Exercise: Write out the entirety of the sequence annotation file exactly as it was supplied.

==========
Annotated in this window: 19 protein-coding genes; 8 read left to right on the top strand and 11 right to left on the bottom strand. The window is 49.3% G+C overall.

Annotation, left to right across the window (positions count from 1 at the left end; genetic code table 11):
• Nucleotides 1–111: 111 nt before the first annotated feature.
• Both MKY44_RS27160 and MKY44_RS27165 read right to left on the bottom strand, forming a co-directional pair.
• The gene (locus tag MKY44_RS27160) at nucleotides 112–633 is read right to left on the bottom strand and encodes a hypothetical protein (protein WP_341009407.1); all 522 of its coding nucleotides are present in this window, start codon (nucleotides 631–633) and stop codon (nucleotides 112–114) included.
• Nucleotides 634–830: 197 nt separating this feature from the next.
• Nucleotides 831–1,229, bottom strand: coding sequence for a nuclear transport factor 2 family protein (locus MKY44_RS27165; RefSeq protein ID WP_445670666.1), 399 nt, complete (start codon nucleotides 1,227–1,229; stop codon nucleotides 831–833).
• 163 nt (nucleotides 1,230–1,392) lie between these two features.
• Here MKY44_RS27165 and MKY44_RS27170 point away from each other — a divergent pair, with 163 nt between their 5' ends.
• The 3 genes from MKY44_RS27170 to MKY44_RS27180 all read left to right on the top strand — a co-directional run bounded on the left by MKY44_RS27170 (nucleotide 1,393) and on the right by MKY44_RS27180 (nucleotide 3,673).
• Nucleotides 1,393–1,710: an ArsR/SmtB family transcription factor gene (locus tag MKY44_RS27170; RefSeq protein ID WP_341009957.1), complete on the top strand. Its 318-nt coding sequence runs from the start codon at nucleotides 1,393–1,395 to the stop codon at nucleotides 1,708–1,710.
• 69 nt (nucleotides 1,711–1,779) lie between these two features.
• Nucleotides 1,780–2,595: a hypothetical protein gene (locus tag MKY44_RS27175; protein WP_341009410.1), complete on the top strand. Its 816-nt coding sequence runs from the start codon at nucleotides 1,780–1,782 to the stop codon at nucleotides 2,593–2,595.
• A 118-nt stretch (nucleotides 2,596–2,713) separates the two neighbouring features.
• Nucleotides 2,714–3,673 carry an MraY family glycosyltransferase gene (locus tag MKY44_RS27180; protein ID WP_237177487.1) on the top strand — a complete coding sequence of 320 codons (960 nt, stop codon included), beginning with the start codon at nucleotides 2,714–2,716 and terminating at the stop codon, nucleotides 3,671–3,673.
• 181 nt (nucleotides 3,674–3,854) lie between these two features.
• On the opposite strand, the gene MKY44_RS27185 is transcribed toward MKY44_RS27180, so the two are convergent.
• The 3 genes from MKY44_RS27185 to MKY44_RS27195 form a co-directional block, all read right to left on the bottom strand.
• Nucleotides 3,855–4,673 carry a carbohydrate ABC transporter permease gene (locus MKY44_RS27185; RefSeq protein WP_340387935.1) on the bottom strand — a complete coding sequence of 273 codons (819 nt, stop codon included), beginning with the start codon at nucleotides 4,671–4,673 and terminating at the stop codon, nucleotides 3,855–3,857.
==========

Annotated in this window: 19 protein-coding genes; 8 read left to right on the top strand and 11 right to left on the bottom strand. The window is 49.3% G+C overall.

Annotation, left to right across the window (positions count from 1 at the left end; genetic code table 11):
• Nucleotides 1–111: 111 nt before the first annotated feature.
• Both MKY44_RS27160 and MKY44_RS27165 read right to left on the bottom strand, forming a co-directional pair.
• The gene (locus tag MKY44_RS27160) at nucleotides 112–633 is read right to left on the bottom strand and encodes a hypothetical protein (protein WP_341009407.1); all 522 of its coding nucleotides are present in this window, start codon (nucleotides 631–633) and stop codon (nucleotides 112–114) included.
• Nucleotides 634–830: 197 nt separating this feature from the next.
• Nucleotides 831–1,229, bottom strand: coding sequence for a nuclear transport factor 2 family protein (locus MKY44_RS27165; RefSeq protein ID WP_445670666.1), 399 nt, complete (start codon nucleotides 1,227–1,229; stop codon nucleotides 831–833).
• 163 nt (nucleotides 1,230–1,392) lie between these two features.
• Here MKY44_RS27165 and MKY44_RS27170 point away from each other — a divergent pair, with 163 nt between their 5' ends.
• The 3 genes from MKY44_RS27170 to MKY44_RS27180 all read left to right on the top strand — a co-directional run bounded on the left by MKY44_RS27170 (nucleotide 1,393) and on the right by MKY44_RS27180 (nucleotide 3,673).
• Nucleotides 1,393–1,710: an ArsR/SmtB family transcription factor gene (locus tag MKY44_RS27170; RefSeq protein ID WP_341009957.1), complete on the top strand. Its 318-nt coding sequence runs from the start codon at nucleotides 1,393–1,395 to the stop codon at nucleotides 1,708–1,710.
• 69 nt (nucleotides 1,711–1,779) lie between these two features.
• Nucleotides 1,780–2,595: a hypothetical protein gene (locus tag MKY44_RS27175; protein WP_341009410.1), complete on the top strand. Its 816-nt coding sequence runs from the start codon at nucleotides 1,780–1,782 to the stop codon at nucleotides 2,593–2,595.
• A 118-nt stretch (nucleotides 2,596–2,713) separates the two neighbouring features.
• Nucleotides 2,714–3,673 carry an MraY family glycosyltransferase gene (locus tag MKY44_RS27180; protein ID WP_237177487.1) on the top strand — a complete coding sequence of 320 codons (960 nt, stop codon included), beginning with the start codon at nucleotides 2,714–2,716 and terminating at the stop codon, nucleotides 3,671–3,673.
• 181 nt (nucleotides 3,674–3,854) lie between these two features.
• On the opposite strand, the gene MKY44_RS27185 is transcribed toward MKY44_RS27180, so the two are convergent.
• The 3 genes from MKY44_RS27185 to MKY44_RS27195 form a co-directional block, all read right to left on the bottom strand.
• Nucleotides 3,855–4,673 carry a carbohydrate ABC transporter permease gene (locus MKY44_RS27185; RefSeq protein WP_340387935.1) on the bottom strand — a complete coding sequence of 273 codons (819 nt, stop codon included), beginning with the start codon at nucleotides 4,671–4,673 and terminating at the stop codon, nucleotides 3,855–3,857.